[16] Before concluding this judgment we would like to address a complaint made by the intended appellant that he was taken by surprise when the Court of Appeal entertained an application for security for costs at the hearing of the application for leave to appeal and made an order for the lodging of $400,000.00 without any written notice of application by the respondents or any evidence as to the intended appellant's financial position. In this regard, we would like to draw attention to rule 10.8 which provides:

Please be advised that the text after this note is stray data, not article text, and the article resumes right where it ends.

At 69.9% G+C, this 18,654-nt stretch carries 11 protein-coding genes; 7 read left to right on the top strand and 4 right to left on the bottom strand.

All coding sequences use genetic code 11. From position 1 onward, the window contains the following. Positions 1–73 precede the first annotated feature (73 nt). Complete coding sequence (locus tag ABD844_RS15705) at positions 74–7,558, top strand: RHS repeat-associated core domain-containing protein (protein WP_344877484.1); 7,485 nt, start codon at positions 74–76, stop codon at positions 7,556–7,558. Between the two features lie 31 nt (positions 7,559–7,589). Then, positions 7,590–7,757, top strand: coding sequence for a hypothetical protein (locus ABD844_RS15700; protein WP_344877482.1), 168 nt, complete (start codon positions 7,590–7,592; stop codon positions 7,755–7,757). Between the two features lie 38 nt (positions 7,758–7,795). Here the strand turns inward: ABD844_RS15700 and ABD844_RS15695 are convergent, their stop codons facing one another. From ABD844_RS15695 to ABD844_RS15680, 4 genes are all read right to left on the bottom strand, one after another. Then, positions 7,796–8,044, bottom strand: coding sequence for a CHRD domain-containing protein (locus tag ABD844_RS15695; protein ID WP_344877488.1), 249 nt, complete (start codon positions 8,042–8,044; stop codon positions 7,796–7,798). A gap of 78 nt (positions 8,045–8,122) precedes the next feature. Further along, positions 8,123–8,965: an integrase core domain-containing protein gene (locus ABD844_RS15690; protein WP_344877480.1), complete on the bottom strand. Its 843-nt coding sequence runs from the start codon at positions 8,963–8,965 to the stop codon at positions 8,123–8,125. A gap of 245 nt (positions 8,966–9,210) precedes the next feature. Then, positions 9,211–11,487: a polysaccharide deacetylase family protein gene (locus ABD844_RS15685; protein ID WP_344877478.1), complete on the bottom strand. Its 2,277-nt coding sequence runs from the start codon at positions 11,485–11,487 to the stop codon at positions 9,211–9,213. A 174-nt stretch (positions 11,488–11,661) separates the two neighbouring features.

"Where either the Court or the court below grants special leave to appeal or leave to appeal, as the case may be, it

(a) shall subject to rule 10.6(2) determine whether the applicant should provide security for costs and if so, shall specify the amount of such security and the form in which and the time by which it shall be provided; ... "